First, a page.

"For the past 40 years this British-born US-based singer has been cutting her own distinctive path as a singer and vocalist ranging across free improvisation, Greek rembetika, Turkish folk and other styles of music, often combined with environmental field recordings made during solo walks. Her discography both solo and in collaboration with others is rather daunting for someone like me who has only just heard of her very recently but this most recent recording, minimal in style and based entirely around her voice, is an excellent introduction into her work and approach to music, vocalising and recording. For all the experimentation Corringham does here with her voice, the tracks are very song-like with her manipulation of her vocals, the field recordings and minimal electronics providing the musical backing. There is as much spoken-voice poetry as there is singing or vocalising, and the subject matter can vary from ranting about contemporary social and political issues to observations of the mundane, to what appear to be messages and warnings to humanity received telepathically from beings in another dimension.

Corringham’s manipulation of the base material and her own vocalisations is limited in the main to repetition, the use of multi-tracking of her vocals, reverb and moulding the sounds into song formats with the result that the entire recording is actually easy to listen to, in spite of all the strange things going on, and Corringham’s voice across the recording is natural, never distorted. On one track, “In the Skyways of Minneapolis”, Corringham seems to be observing the bustling activities of shoppers in malls and of children shouting in playgrounds while she keens and chants softly. “Leaving by the Small Door” has the feel of a spirit fading away until only its voice remains while birds chirp unconcernedly, bees buzz and droning voices mope in the background.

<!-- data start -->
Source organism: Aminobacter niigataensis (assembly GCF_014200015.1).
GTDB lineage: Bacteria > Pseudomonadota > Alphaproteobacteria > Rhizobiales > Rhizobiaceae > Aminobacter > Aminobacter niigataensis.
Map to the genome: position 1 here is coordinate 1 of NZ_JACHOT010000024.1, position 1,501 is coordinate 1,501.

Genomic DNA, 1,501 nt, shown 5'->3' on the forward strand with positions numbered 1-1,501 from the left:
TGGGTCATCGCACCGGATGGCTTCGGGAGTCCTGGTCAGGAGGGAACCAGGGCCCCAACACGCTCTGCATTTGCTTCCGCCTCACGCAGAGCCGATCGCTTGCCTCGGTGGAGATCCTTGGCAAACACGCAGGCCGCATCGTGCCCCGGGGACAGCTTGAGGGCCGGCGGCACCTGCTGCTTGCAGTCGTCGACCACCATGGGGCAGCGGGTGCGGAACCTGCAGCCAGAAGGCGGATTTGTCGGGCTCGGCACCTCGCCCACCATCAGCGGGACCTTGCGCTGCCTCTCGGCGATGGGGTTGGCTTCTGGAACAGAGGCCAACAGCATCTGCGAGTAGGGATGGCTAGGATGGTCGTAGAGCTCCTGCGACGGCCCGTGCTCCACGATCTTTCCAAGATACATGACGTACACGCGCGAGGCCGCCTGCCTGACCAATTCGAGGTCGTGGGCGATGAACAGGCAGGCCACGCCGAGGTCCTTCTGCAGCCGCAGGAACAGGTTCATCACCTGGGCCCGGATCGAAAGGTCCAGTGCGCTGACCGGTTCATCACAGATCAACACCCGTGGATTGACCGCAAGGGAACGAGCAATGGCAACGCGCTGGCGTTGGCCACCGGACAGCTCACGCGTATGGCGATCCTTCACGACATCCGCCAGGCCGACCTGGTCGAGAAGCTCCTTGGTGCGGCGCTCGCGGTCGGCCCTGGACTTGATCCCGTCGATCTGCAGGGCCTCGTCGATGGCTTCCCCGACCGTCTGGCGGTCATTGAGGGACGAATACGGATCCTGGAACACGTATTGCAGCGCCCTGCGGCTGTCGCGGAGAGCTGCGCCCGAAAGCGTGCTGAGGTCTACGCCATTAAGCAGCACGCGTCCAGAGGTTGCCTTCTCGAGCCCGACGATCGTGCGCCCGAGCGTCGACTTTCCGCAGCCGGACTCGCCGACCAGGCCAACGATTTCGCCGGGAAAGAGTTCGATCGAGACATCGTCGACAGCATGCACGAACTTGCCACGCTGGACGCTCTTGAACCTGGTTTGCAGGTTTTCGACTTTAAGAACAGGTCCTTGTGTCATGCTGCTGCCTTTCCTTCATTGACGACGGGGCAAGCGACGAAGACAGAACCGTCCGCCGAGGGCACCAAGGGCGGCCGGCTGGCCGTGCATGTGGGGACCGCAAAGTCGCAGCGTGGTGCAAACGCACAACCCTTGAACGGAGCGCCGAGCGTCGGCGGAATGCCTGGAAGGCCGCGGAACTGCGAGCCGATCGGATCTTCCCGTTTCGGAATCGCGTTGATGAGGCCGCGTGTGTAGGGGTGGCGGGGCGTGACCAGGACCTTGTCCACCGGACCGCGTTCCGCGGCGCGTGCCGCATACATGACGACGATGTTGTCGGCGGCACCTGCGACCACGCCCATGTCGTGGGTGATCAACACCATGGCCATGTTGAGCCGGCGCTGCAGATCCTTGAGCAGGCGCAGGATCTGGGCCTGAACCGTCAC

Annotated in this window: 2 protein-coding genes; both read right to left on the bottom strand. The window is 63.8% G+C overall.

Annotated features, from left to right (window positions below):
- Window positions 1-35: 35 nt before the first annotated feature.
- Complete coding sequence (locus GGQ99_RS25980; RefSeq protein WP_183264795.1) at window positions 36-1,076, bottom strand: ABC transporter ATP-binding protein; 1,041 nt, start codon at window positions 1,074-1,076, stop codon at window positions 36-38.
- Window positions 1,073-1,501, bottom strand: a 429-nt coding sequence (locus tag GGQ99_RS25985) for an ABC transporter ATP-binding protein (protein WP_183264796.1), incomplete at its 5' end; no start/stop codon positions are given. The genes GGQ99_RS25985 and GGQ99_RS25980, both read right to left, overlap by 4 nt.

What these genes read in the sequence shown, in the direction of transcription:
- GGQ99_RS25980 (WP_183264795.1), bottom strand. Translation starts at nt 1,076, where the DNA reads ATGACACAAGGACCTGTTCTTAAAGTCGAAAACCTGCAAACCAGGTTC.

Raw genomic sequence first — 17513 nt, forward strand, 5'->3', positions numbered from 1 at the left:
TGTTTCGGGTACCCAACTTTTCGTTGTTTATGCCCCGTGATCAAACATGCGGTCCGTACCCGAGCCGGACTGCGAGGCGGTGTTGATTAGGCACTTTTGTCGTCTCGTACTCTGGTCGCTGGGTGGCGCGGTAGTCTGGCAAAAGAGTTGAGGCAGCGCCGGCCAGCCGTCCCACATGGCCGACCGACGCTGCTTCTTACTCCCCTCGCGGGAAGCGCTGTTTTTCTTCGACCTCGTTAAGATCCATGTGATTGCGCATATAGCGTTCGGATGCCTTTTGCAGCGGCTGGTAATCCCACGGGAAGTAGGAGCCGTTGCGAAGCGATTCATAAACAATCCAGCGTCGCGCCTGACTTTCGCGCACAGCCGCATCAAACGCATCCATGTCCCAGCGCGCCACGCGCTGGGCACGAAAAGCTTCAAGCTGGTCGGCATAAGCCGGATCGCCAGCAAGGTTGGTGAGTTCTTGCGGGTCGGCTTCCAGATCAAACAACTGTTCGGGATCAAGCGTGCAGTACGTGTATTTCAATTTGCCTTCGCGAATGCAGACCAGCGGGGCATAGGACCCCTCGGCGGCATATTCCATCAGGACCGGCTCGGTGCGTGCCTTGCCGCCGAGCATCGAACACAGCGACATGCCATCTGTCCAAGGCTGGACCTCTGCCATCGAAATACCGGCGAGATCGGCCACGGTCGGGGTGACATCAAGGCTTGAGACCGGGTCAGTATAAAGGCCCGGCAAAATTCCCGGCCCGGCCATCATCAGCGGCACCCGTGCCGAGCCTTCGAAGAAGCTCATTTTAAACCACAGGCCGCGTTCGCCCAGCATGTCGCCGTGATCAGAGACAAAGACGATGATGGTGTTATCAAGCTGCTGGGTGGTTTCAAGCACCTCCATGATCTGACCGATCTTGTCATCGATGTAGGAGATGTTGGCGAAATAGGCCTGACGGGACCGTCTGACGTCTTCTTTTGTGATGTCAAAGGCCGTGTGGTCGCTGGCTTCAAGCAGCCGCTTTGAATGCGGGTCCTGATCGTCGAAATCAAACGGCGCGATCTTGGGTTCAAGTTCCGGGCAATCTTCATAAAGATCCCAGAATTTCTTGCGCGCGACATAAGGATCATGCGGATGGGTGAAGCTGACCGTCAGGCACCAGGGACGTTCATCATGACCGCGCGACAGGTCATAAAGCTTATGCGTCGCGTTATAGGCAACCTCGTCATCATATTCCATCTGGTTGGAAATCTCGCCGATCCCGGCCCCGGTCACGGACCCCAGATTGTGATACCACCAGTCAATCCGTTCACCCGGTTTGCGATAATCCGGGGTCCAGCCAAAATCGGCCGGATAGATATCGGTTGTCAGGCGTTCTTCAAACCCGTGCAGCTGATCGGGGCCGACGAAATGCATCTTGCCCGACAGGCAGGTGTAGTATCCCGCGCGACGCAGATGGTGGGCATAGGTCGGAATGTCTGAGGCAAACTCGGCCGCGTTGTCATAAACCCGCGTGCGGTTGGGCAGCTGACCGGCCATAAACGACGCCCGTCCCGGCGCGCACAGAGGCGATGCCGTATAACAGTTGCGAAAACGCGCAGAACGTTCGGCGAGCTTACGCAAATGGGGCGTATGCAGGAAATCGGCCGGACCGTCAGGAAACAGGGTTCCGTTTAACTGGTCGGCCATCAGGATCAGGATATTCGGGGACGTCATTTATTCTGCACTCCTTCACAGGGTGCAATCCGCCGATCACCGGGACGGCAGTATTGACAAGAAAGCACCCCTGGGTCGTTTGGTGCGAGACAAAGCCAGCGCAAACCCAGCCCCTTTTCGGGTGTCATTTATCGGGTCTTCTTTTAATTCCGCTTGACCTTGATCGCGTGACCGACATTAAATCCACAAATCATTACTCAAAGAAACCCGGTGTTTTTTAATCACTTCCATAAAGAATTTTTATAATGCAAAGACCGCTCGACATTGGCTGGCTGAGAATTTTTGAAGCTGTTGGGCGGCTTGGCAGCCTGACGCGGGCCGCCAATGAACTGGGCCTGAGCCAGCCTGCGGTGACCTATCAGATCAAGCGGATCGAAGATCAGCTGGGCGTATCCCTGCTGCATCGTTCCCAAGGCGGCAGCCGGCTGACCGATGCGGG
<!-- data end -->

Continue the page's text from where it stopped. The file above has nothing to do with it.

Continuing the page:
All tracks are even in tone with very little drama and seem like observations of human life from the point of view of an unassuming alien being who can’t help but feel some empathy for the strange biped creatures and their fellow Earthlings preoccupied with the business of survival on a planet beset by problems and crises not of its own making but of its human inhabitants. While there’s not much Sturm und Drang, in their own way the tracks can be quite emotional, even a bit chilling at times, and each succeeding piece reveals another stunning aspect of Corringham’s vocal gymnastics. This is a work that deserves to be on most people’s music-listening bucket lists."

Linear Obsessional is delighted to present a new solo album by the British vocalist Viv Corringham. On "Gum and Butts" Viv returns to London (she's now based in New York) and records in 6 unique sonic spaces, responding and reacting to the environment in real time. The result is a spellbinding mix of evocative field recordings and dazzling, "extended technique" vocalising. .


released October 20, 2013

This is a collection of live vocal improvisations with the city. They combine three activities I enjoy: wandering around London, listening to city sounds, and improvised singing. To make one of these works, I simply start to walk and record.

In 2002 some recordings I had made in this way were broadcast on London’s Resonance fm radio as a weekly series called Vocal Strolls. Richard Sanderson was splendidly enthusiastic about them at the time and has invited me to create a new collection for this album.